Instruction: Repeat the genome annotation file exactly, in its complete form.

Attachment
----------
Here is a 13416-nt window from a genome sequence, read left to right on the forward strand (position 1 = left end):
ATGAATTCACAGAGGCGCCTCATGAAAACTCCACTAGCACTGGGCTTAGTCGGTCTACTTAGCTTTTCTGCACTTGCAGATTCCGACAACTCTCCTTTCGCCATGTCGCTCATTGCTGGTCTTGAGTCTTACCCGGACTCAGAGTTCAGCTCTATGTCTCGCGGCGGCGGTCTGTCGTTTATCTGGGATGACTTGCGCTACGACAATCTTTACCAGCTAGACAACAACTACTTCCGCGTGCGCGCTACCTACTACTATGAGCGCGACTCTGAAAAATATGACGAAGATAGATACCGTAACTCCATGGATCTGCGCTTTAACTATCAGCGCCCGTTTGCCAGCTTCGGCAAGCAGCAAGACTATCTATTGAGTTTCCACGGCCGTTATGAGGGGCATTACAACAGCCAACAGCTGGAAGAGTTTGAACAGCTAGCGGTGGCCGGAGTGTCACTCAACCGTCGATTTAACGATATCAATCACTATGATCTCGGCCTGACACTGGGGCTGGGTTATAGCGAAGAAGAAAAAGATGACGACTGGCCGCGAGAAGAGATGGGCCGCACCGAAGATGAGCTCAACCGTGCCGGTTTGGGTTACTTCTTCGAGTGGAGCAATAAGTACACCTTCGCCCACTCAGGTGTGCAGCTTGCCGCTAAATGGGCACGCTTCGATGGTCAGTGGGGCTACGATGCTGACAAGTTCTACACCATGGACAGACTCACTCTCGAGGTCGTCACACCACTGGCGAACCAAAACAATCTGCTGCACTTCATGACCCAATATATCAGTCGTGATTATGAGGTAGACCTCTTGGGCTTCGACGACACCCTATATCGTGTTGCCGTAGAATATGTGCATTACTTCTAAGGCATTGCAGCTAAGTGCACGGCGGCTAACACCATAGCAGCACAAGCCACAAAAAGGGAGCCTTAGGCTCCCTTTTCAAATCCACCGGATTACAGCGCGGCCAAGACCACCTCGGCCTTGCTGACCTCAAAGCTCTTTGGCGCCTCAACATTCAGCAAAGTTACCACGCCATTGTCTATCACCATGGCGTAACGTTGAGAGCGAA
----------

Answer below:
Here is a 13416-nt window from a genome sequence, read left to right on the forward strand (position 1 = left end):
ATGAATTCACAGAGGCGCCTCATGAAAACTCCACTAGCACTGGGCTTAGTCGGTCTACTTAGCTTTTCTGCACTTGCAGATTCCGACAACTCTCCTTTCGCCATGTCGCTCATTGCTGGTCTTGAGTCTTACCCGGACTCAGAGTTCAGCTCTATGTCTCGCGGCGGCGGTCTGTCGTTTATCTGGGATGACTTGCGCTACGACAATCTTTACCAGCTAGACAACAACTACTTCCGCGTGCGCGCTACCTACTACTATGAGCGCGACTCTGAAAAATATGACGAAGATAGATACCGTAACTCCATGGATCTGCGCTTTAACTATCAGCGCCCGTTTGCCAGCTTCGGCAAGCAGCAAGACTATCTATTGAGTTTCCACGGCCGTTATGAGGGGCATTACAACAGCCAACAGCTGGAAGAGTTTGAACAGCTAGCGGTGGCCGGAGTGTCACTCAACCGTCGATTTAACGATATCAATCACTATGATCTCGGCCTGACACTGGGGCTGGGTTATAGCGAAGAAGAAAAAGATGACGACTGGCCGCGAGAAGAGATGGGCCGCACCGAAGATGAGCTCAACCGTGCCGGTTTGGGTTACTTCTTCGAGTGGAGCAATAAGTACACCTTCGCCCACTCAGGTGTGCAGCTTGCCGCTAAATGGGCACGCTTCGATGGTCAGTGGGGCTACGATGCTGACAAGTTCTACACCATGGACAGACTCACTCTCGAGGTCGTCACACCACTGGCGAACCAAAACAATCTGCTGCACTTCATGACCCAATATATCAGTCGTGATTATGAGGTAGACCTCTTGGGCTTCGACGACACCCTATATCGTGTTGCCGTAGAATATGTGCATTACTTCTAAGGCATTGCAGCTAAGTGCACGGCGGCTAACACCATAGCAGCACAAGCCACAAAAAGGGAGCCTTAGGCTCCCTTTTCAAATCCACCGGATTACAGCGCGGCCAAGACCACCTCGGCCTTGCTGACCTCAAAGCTCTTTGGCGCCTCAACATTCAGCAAAGTTACCACGCCATTGTCTATCACCATGGCGTAACGTTGAGAGCGAA